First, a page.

Digging into Guam’s History: Ancient Chamorro body modification
Unlike clothing or hairstyles, body modifications are changes made to the body itself that are of a more permanent nature. Among the Chamorro people, the most remarkable examples of these kinds of modifications were tooth etching and staining. The Spanish missionaries described women as going to great lengths to stain their teeth as a sign of beauty.
While betel nut chewing itself will stain teeth, the Chamorros did it purposefully, especially on the tooth’s visible surface. This purposeful staining was achieved by applying other substances, in a process mentioned by the missionary, Father Peter Coomans. He wrote:
In order to do this, they mix black coloring with some gum to make it long-lasting. They often reserve an entire day to anoint that one tooth…[the entire process] will take up as many as 14 days, during which time the teeth must not touch anything. That is why they suffer continuous torment, with only a funnel used to give sustenance to their body so they do not die.
It is likely that tooth staining was a process associated with elite or high status Chamorros, as afterwards, a feast would be given to celebrate the occasion.
An even more striking modification was tooth etching. Etching the tooth surface involved cutting or incising lattice-like grooves into the surface of stained incisors (or front teeth) to produce a decorative effect. The grooves were etched only on the visible surfaces of the teeth. Only a few tooth remains dating from the late prehistoric period of the Marianas have been found that actually exhibit etching, but it was not described in accounts by Spanish explorers. As historian Scott Russell notes, there is no evidence of the tools or techniques available in accounts or the archeological record to explain how or why this practice emerged.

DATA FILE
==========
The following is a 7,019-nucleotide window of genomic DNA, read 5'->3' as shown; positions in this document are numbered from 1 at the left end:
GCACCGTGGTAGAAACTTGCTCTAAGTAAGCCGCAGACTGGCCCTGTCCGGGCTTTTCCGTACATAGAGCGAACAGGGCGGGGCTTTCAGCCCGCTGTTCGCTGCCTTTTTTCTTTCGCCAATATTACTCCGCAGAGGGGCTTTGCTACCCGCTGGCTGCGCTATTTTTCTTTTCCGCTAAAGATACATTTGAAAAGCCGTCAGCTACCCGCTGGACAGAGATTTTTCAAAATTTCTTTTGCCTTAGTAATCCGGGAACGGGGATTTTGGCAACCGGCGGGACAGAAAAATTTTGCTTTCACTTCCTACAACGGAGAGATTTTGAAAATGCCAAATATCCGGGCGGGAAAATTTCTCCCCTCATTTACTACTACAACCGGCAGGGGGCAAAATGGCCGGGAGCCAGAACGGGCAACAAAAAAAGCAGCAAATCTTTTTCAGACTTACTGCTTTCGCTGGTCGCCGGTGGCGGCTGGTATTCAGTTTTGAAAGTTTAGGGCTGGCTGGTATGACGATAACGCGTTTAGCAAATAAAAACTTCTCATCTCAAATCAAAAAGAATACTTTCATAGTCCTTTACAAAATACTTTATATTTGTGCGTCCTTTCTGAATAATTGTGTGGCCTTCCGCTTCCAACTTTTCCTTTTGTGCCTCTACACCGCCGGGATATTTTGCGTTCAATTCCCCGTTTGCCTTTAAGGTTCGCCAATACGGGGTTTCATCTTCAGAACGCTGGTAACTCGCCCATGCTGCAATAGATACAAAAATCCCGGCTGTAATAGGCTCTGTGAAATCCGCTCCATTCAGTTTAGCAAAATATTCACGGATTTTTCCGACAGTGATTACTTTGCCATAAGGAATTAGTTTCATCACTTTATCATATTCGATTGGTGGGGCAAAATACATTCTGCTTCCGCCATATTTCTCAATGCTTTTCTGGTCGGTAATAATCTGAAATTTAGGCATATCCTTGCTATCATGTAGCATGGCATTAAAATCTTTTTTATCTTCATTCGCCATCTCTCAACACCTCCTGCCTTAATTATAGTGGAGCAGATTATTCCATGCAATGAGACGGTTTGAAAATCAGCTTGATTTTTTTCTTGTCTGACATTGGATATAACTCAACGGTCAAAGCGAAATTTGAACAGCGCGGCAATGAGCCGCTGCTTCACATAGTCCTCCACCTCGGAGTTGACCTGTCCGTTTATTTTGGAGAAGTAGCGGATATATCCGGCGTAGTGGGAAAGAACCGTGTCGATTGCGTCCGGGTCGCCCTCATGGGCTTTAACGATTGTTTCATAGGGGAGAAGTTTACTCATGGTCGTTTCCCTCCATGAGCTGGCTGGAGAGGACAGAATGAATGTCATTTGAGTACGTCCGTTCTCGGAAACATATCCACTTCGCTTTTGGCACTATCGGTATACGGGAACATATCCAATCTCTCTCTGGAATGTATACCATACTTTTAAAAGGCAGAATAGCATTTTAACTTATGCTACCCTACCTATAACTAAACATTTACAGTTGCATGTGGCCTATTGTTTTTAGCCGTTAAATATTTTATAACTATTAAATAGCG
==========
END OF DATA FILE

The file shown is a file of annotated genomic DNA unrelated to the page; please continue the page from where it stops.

There is at least one account from the 16th century that mentions another type of modification – tooth sharpening. In this description of the faces of the natives, the author wrote:
The mouth is very big and the teeth are sharpened like those of a dog, and more so, and they stain them with a red varnish that cannot be removed and which is to preserve their set of teeth…This is something that the Moros of this land [i.e., the Philippines] do as well.
The author does not mention how or why this was done, but the practice apparently died out in the years preceding the establishment of the Catholic mission by Fr. Diego Luis de San Vitores in the late 17th century.
No records of tattooing
Tattooing is probably the most well-known type of modification recorded among different cultures, including Micronesian islanders. However, it is uncertain if the Chamorros practiced tattooing themselves. There are no records of tattooing observed by the early Spanish explorers, nor have traditional tools been identified that might have been used to color the skin.
Archeologist Rosalind L. Hunter-Anderson asserts, however, that this lack of evidence in Chamorro culture does not necessarily mean the Chamorros never marked their skin with tattoos. She looks to evidence from nearby, related cultures in Micronesia, including Yap and Palau, that have tattooing traditions. Hunter-Anderson also puts forth the possibility that the practice may have died out prior to the arrival of Europeans, and therefore, no record would remain. She notes, though, that perhaps the particular social and cultural circumstances of the Chamorros made tattooing an unnecessary practice for distinguishing social classes or restricting members of society, as is often the purpose of tattoo traditions.
In any case, people today are still fascinated by the ornamental practices of the Chamorro people, from jewelry, to clothing to body modification, and try to incorporate it into designs and fashion.
Read a related article: Chamorro jewelry